So there was some Brazilian solidarity at “the Bean” after all! Great shot by photography student Amanda Areias.
About 150 Brazilians and U.S. supporters came to Millennium Park yesterday evening to show their support for the tens of thousands who were taking to the streets of Brazil’s major cities at that very same time to voice their discontent with corruption, police brutality and other issues.
As in Brazil, the demonstrators were mostly students. The original intent was to hold the demo in front of the Bean for maximum visibility, but the Millennium Park administration nixed the plan, allowing the group to gather at a grassy area on the northern edge of the park. The demo lasted about an hour and a half and spirits were high throughout, despite some light drizzle.
More demonstrations are in the planning; we’ll keep you up to date.
Uncredited photos by Sergio Barreto; many thanks to the other photographers
A group of Brazilian students has organized a demonstration in solidarity with protesters who have faced policy violence in Brazil over the past few days.
The organizers have received permission from the management of Millennium Park to hold the demo at Wrigley Square in the southwest corner of the park (see map here). The conditions are that the participants can hold signs, but they must keep it quiet.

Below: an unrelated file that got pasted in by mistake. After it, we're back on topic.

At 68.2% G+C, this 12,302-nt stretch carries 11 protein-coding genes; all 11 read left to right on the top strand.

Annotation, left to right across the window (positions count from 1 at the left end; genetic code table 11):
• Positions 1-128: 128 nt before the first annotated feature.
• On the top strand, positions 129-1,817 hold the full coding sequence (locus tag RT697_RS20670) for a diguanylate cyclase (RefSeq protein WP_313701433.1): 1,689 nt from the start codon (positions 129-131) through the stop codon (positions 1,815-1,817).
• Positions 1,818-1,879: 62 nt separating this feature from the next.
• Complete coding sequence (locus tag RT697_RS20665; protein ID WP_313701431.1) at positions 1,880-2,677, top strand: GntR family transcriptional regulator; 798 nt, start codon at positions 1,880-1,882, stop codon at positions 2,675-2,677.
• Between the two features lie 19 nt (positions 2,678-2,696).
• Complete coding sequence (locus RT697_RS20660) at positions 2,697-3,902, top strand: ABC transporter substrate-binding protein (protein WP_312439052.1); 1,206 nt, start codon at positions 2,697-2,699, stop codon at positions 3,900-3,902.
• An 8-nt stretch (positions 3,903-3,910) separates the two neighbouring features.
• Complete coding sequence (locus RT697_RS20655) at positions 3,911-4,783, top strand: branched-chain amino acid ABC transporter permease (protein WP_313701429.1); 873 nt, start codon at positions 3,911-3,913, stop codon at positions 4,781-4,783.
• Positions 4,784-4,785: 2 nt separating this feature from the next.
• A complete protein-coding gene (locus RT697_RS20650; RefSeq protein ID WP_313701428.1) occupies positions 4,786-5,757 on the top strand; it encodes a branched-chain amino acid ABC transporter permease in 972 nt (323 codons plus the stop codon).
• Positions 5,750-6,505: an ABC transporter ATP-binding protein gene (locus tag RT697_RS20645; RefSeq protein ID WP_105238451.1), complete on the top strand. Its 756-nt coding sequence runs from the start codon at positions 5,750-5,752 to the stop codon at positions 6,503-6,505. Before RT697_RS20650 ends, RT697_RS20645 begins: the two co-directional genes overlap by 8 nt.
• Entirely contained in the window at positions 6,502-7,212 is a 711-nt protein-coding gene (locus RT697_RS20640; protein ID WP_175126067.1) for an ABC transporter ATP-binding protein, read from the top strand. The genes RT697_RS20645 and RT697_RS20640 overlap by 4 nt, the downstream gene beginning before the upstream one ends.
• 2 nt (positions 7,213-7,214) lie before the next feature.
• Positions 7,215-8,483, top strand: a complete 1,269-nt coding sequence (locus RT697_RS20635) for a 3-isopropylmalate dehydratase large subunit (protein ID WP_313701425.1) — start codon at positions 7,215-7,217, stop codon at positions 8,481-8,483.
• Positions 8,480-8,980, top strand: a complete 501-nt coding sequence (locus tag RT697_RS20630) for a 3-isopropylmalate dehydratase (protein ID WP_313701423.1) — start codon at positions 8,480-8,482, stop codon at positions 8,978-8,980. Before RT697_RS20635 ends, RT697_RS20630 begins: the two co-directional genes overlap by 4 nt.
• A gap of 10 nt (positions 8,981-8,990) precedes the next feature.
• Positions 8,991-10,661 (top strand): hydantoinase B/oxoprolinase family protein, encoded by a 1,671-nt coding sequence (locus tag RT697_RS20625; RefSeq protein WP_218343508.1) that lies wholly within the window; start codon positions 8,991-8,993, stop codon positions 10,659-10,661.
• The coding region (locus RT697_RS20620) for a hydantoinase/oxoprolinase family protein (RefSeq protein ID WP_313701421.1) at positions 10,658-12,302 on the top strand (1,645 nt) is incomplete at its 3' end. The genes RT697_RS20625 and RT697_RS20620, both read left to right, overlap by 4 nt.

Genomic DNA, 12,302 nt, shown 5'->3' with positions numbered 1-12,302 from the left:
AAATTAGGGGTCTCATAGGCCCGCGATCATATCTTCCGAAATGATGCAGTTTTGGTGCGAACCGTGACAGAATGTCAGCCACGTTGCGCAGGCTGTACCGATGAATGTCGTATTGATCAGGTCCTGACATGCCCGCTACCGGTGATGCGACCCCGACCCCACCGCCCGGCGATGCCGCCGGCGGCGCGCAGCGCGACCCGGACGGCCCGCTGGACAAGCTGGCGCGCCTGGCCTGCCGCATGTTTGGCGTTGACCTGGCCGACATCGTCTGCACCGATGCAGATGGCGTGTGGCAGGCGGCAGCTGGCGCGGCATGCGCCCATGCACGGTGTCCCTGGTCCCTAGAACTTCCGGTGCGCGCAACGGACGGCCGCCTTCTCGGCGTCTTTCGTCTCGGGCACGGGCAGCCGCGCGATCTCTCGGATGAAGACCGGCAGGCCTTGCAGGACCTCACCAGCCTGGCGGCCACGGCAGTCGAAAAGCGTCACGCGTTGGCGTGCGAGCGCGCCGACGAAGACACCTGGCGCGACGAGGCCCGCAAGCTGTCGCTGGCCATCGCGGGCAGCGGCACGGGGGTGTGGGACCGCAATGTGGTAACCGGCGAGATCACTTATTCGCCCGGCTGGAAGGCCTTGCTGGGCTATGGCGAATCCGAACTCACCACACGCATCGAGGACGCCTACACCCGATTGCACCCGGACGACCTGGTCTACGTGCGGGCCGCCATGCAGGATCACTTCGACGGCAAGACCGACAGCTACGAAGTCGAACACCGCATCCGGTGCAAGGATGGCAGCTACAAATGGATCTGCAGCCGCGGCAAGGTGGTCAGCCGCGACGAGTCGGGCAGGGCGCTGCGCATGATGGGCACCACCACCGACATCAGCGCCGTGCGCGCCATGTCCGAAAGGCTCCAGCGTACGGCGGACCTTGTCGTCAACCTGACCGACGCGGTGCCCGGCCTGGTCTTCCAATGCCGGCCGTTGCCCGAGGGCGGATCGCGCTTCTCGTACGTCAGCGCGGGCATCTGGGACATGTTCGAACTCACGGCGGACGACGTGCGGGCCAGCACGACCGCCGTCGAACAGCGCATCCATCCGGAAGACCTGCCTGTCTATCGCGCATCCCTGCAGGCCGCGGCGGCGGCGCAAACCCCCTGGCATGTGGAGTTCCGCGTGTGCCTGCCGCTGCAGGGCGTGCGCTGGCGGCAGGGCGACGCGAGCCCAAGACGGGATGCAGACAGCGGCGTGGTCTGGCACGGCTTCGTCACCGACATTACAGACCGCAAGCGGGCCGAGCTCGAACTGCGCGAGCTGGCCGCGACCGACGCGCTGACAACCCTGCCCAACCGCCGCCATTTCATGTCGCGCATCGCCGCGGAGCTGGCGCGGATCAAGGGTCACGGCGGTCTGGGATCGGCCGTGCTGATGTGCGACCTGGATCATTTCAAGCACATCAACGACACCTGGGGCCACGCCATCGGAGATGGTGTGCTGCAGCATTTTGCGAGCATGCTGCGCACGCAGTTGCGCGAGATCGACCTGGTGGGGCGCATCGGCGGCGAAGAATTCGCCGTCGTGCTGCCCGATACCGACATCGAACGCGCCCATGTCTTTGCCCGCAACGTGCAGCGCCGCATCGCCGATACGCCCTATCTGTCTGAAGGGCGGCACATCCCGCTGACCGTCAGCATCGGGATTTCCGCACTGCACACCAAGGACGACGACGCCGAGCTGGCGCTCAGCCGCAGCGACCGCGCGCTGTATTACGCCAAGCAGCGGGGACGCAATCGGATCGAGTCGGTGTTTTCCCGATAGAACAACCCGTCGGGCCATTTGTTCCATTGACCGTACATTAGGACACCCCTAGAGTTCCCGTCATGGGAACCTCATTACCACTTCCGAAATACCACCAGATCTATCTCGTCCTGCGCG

The demo will start at 7 p.m. and may last up to an hour and a half. So you can stop by after work with a sign, but don’t bring any loudspeakers, whistles, or pots and pans to bang on. Similar solidarity protests are planned by Brazilian expatriates in numerous cities across the world.
For those who don’t know, this situation started on June 13, when a protest against a 20-cent public transit fare hike in São Paulo ended in an ugly melee in which police fired tear gas and rubber bullets at the crowd. The protests quickly spread to other major cities and grew into expressions of general discontent with the Rousseff administration, leading to many more claims of brutality at the hands of the police (some well-documented). Brazilian authorities have denied the accusations but vowed to investigate, and they have accused protesters of widespread vandalism.
Here’s a video of the June 13 protest that started it all; it’s in Portuguese but it’s pretty self-explanatory. The ugliness starts at around 2:35.
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